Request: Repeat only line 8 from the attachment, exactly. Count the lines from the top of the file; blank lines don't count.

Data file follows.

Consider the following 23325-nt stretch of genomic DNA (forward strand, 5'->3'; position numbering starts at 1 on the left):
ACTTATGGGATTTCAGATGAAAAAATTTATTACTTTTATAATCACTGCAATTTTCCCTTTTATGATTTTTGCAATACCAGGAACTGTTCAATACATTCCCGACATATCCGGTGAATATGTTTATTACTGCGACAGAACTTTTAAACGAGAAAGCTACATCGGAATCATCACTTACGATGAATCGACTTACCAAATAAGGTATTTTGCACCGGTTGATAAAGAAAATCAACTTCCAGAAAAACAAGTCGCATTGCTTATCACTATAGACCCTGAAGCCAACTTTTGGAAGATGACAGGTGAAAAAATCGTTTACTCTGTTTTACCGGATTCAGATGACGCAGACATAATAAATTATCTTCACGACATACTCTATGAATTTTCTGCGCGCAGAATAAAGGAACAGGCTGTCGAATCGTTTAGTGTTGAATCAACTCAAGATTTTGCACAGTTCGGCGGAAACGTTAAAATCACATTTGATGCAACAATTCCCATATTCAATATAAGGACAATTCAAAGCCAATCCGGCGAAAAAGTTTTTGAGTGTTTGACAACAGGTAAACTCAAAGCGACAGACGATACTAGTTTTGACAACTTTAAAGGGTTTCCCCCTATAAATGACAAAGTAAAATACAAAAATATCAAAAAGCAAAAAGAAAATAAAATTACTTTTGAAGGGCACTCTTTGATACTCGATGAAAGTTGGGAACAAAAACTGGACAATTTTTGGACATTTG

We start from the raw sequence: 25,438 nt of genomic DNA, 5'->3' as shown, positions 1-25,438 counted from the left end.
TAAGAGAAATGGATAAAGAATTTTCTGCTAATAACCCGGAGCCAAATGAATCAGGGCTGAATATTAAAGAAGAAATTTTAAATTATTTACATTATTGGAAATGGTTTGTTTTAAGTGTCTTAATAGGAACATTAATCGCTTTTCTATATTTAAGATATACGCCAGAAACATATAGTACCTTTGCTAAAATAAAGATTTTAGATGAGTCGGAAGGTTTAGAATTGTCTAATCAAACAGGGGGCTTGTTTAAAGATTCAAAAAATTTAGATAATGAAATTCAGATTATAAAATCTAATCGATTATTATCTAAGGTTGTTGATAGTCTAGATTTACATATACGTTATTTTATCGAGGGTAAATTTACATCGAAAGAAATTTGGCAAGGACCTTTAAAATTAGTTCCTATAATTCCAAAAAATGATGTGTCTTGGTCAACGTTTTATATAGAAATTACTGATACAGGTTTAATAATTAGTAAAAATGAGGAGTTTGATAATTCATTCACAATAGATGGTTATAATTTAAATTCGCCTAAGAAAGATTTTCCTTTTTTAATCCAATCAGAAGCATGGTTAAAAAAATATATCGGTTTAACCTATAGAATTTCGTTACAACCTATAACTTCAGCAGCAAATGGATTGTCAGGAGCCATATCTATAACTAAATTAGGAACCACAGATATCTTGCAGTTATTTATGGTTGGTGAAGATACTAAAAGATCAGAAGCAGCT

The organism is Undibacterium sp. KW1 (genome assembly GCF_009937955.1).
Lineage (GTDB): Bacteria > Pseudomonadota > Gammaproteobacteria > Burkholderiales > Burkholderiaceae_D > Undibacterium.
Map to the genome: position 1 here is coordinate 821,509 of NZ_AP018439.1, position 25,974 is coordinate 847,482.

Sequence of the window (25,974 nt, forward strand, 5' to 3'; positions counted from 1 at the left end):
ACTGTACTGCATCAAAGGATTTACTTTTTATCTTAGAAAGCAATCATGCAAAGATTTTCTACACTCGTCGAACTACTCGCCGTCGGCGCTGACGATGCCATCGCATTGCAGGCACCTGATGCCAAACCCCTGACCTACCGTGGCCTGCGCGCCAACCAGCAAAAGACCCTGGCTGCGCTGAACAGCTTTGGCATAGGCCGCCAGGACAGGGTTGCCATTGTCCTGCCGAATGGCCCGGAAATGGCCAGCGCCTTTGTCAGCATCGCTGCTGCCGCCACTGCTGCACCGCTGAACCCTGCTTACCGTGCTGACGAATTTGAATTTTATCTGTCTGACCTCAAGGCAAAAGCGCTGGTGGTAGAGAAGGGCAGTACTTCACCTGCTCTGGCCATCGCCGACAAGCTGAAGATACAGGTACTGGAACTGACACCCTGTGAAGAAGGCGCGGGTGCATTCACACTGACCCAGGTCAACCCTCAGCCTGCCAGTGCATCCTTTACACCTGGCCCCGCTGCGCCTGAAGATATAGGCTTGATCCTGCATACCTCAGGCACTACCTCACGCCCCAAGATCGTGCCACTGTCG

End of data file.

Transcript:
Sequence of the window (25,974 nt, forward strand, 5' to 3'; positions counted from 1 at the left end):